The resulting tablets have an average density of 55 pounds per cubic foot, compared with average bale density of 15 pounds per cubic foot and pellet density of about 45 pounds per cubic foot, VanEngelenhoven boasts. “So it’s significantly better than a baler, but it uses more energy as well,” he says. “So in that realm, you have to try to compare how much energy this machine is using versus another machine and is there one that’s inherently better? And the answer is, it depends on what you want it to do.” If the densified material is being used at a power plant or to burn for heat in a home, a bale doesn’t fit the bill because it’s too big, VanEngelenhoven says. “So if you want something smaller, you can go with pellets, or now you have this option.”
Each tablet weighs about 1.2 pounds and the time it takes to produce them depends on how much material is being compacted and how fluffy it is, VanEngelenhoven says. He considers corn stover, corn stalks and switchgrass to be fluffy. “The density is really low and you have to get a lot of volume to get to 1.2 pounds.”
The tablets have not been tested extensively for energy density, but VanEngelenhoven says the higher material density will bring along with it higher energy density. The experiments have been geared toward use of the tablets in power plants, but VanEngelenhoven says he has not evaluated whether the material would make good feedstock for gasification processes.
Testing thus far has centered on the speed of tablet production and energy use. By comparison, VanEngelenhoven says pelletizers on average produce between 20 and 30 pounds of biomass per horsepower of energy per hour. “We were trying to beat that number and, given the measurements we took and the speed that the machine operates at, we were able to basically double that number,” he says.
The tabletizer has only been constructed on a lab scale, but a commercial system wouldn’t be much bigger in size. “This will produce the size of tablets that we want, but the difference between this and a commercial-scale machine would be that a commercial machine would need a bigger hydraulics system,” VanEngelenhoven says. A commercial system would also need a larger motor than the lab-scale’s 20 horsepower engine in order to operate heavier hydraulics and make the machine economically feasible.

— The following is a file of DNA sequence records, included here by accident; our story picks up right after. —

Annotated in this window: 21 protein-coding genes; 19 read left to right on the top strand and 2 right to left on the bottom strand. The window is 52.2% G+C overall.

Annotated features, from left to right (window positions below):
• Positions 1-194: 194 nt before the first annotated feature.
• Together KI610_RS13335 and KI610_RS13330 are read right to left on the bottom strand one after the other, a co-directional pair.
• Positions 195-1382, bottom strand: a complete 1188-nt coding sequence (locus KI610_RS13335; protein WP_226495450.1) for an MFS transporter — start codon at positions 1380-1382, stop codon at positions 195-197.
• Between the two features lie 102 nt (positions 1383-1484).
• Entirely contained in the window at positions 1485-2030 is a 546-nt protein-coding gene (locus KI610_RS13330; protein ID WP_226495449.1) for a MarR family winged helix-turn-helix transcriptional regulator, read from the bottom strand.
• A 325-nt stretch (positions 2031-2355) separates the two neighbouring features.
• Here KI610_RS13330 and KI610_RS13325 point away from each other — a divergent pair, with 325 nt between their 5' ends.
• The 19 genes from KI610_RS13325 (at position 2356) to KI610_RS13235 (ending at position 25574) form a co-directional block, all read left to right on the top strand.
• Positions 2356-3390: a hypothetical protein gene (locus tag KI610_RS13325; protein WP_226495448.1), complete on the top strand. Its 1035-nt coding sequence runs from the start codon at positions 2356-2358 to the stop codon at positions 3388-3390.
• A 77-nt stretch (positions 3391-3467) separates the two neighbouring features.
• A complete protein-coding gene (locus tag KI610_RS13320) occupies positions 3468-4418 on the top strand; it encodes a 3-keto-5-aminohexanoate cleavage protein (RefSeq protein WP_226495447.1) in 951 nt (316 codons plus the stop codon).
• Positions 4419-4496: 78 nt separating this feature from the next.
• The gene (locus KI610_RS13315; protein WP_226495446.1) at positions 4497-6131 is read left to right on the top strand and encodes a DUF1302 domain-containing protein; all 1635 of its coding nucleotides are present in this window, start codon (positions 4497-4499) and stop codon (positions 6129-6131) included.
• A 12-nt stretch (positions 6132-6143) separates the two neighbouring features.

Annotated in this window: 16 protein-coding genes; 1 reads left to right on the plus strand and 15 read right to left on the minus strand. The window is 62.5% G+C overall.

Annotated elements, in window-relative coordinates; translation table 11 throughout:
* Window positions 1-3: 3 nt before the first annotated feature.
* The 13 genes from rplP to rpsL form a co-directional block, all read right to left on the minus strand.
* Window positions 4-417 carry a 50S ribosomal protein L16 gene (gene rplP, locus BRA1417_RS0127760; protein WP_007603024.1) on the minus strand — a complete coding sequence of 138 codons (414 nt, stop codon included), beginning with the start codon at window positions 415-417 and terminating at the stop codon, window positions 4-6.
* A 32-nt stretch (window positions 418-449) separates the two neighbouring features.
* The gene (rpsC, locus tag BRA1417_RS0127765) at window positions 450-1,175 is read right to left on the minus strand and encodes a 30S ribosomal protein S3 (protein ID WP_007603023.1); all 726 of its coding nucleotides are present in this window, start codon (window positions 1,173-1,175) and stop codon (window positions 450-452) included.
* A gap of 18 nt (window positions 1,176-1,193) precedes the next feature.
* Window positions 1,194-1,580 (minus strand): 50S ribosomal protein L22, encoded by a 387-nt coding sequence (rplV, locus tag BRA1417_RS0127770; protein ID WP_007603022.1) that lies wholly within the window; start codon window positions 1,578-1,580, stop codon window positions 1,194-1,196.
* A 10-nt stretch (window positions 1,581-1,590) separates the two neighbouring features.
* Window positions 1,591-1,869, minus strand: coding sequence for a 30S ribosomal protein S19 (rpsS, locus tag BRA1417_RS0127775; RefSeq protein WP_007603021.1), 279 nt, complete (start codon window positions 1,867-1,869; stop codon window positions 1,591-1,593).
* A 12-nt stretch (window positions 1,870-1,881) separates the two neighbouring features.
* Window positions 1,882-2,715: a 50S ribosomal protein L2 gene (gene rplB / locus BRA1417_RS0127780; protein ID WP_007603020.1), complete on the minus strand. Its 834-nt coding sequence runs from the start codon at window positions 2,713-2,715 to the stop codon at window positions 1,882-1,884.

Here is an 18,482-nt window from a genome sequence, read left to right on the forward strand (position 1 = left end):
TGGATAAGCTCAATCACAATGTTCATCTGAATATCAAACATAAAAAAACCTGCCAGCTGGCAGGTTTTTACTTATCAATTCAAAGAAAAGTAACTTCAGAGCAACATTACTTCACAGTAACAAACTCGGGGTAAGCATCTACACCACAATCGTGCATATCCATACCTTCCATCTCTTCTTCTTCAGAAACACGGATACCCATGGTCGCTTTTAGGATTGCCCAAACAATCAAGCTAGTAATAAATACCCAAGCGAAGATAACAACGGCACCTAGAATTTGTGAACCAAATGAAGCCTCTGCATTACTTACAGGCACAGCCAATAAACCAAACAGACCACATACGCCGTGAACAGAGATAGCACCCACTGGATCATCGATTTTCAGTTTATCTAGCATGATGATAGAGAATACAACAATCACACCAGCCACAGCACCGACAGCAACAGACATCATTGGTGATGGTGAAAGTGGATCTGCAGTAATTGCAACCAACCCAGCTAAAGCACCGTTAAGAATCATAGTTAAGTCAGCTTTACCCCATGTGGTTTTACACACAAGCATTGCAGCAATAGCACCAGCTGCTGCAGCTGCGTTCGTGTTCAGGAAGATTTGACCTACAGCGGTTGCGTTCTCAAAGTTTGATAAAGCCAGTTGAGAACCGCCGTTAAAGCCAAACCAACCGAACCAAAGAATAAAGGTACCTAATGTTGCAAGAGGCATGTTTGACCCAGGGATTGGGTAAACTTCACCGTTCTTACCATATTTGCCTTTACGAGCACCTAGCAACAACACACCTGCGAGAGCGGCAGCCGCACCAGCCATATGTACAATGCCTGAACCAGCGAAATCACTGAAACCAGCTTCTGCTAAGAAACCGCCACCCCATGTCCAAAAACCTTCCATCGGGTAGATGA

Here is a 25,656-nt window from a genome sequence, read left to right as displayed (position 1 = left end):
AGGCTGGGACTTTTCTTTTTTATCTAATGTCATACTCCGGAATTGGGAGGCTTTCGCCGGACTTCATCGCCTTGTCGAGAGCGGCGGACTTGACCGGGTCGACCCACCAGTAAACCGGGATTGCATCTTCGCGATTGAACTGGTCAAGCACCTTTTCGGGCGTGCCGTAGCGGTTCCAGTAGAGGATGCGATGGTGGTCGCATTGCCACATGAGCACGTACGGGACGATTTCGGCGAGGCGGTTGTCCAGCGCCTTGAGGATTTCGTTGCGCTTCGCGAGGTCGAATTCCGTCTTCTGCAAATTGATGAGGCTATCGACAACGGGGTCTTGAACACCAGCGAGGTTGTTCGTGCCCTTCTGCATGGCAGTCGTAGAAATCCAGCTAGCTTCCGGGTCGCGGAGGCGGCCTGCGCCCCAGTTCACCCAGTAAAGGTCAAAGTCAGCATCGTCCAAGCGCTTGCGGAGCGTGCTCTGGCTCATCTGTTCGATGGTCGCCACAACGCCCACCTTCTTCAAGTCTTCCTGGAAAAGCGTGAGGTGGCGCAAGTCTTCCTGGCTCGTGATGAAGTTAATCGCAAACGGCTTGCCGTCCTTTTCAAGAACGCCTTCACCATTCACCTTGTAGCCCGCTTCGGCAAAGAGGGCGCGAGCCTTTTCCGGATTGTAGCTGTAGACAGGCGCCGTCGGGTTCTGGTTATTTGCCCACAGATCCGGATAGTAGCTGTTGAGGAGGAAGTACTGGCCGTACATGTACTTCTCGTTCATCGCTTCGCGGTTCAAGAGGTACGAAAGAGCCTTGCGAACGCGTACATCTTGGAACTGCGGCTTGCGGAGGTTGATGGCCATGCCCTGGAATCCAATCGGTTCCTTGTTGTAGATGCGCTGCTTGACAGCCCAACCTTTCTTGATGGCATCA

Ecologic Tech has applied for more DOE funding to help with the build out, but does not yet know if it will receive the money. Scaling up, unfortunately, is dependent on outside funding and if that grant doesn’t come through, the company will look to commercial partners to push forward. “The timeline is really funding dependent,” VanEngelenhoven says. “Right now we’re kind of in a place where we want to further develop the machine, but the cost associated with building the next prototype makes it prohibitive for us. Since we’ve got other technologies in our stable that appear to be more profitable, that’s where we’re devoting our resources at this time.”
Reinbott hopes to spark interest in some of the students doing projects at the extension center in further developing the system and helping with the scale up. Many have expressed a desire to pursue the project and Reinbott says they realize the importance of such a process. “We’d like to see it fully developed,” he says. “I think there’s more to do and further testing.”
Costs for the commercialized system will be $100,000 to $200,000 but most likely will not be for single-user applications. “Most people won’t be able to use the entire capacity of the machine by themselves,” VanEngelenhoven says. “We are talking 17,000 tons per year and that’s a lot of biomass.”
As international export trends develop for wood pellets, one can’t help but wonder if the tablets could enter and enhance those markets. VanEngelenhoven responds with an enthusiastic yes. “Absolutely,” he says. “Simply because we can produce a product that has a significantly higher density than pellets and so because of that fact, our shipping costs will be lower and our energy density will be higher.”
Author: Lisa Gibson
Associate Editor, Biomass Power & Thermal